Reed’s Rejali wins 2007 Human Rights Book Award for Torture and Democracy
PORTLAND, OR (July 7, 2008) -- Reed College professor of political science Darius Rejali will soon add the 2007 Human Rights Book Award to his list of accolades for Torture and Democracy (Princeton University Press, 2007). The human rights section of the American Political Science Association unanimously chose Torture and Democracy for this year’s honor. The award is decided on the merits of the book’s scholarship and for its capacity to influence policy or bring about change in human rights conventions. Rejali will receive the award at the association’s four-day meeting, which begins August 28 in Boston, MA.
Torture and Democracy is an unrelenting examination of the use of torture by democracies in the 20th century. As democracy, human rights, and the free press blossomed after World War II, so did the market for “clean” torture techniques that leave no evidentiary scars, such as the use of drugs, stress positions, and waterboarding. Rejali reveals the most controversial Western intelligence-gathering techniques, explains their origins, and questions if their use actually hinders the torturer’s ability to gather credible intelligence.
Torture and Democracy has placed Rejali in the international media spotlight, positioning him among the world’s preeminent scholars on torture. He has been interviewed so often, in the wake of the Abu Ghraib scandal, that a Google search of his name returns over 20,000 results from news sources that range from Democracy Now! to Al Jazeera and from the BBC to the Washington Post.
The American Political Science Association, founded in 1903, is the leading professional organization for the study of political science and serves more than 15,000 members in over 80 countries.
The following is the APSA nominating citation for Torture and Democracy:
Darius Rejali's book constitutes an impressive contribution to the study of modern torture. Rejali surveys the evolution of torture techniques from the late nineteenth century to the aftermath of Abu Ghraib and makes a series of important claims concerning the appearance of what he calls "clean techniques" in the main democracies. While dictatorships and authoritarian regimes may have tortured more, and more indiscriminately, it is the police and the military in the main democratic states who were leaders in adapting and innovating clean methods of torture; methods which after World War II spread all over the world.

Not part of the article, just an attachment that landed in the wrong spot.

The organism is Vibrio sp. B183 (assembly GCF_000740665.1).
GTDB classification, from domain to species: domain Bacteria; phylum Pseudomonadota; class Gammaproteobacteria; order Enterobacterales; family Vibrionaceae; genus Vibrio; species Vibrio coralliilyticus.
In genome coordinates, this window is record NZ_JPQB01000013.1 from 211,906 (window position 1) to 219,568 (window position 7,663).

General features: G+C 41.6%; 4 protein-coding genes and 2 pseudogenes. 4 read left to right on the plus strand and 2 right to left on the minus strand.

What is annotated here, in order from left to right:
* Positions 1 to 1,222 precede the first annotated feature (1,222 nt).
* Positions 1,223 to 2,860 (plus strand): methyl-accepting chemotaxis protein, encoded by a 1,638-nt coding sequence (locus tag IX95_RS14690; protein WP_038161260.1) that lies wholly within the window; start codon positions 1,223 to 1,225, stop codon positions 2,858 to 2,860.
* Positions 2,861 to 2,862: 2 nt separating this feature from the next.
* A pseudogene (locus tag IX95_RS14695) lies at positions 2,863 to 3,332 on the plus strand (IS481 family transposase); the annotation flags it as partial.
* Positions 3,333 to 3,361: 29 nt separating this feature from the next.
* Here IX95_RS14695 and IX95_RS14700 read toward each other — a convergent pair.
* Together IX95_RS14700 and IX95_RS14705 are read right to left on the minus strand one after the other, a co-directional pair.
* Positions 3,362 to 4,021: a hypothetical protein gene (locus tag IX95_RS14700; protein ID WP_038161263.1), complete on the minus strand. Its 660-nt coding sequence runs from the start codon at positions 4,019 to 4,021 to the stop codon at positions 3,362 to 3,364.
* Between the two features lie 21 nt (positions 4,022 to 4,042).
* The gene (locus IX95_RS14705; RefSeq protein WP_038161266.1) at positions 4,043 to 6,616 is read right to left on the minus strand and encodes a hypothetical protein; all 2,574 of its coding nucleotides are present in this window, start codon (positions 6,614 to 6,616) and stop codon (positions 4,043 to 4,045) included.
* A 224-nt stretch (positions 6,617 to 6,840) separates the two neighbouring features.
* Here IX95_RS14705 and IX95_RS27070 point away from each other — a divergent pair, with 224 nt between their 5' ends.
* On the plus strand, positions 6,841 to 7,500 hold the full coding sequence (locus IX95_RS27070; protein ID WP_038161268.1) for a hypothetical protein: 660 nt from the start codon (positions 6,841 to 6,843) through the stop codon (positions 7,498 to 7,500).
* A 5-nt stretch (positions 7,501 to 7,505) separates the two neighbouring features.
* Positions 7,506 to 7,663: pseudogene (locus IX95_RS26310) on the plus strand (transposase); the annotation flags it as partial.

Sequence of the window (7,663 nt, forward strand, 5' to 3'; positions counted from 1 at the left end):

Rejali proposes three models of torture in democracies: the national security model, the juridical model and the civic discipline model. These models correspond to the three main purposes of government torture: to intimidate, to coerce false confessions and to gather accurate security information. In two of the most fascinating chapters of this book the author addresses the critical question of whether torture really works and takes on the new apologists, convincingly challenging their arguments point by point; these chapters are immensely relevant to the prevailing torture practices in the post-9/11 era. This major study could not come at a more appropriate time and will definitely shape our debates on torture for years to come.
In recognition of this achievement, the Human Rights Section of the American Political Science Association is both pleased and honored to select Torture and Democracy as the Best Book in Human Rights for 2007.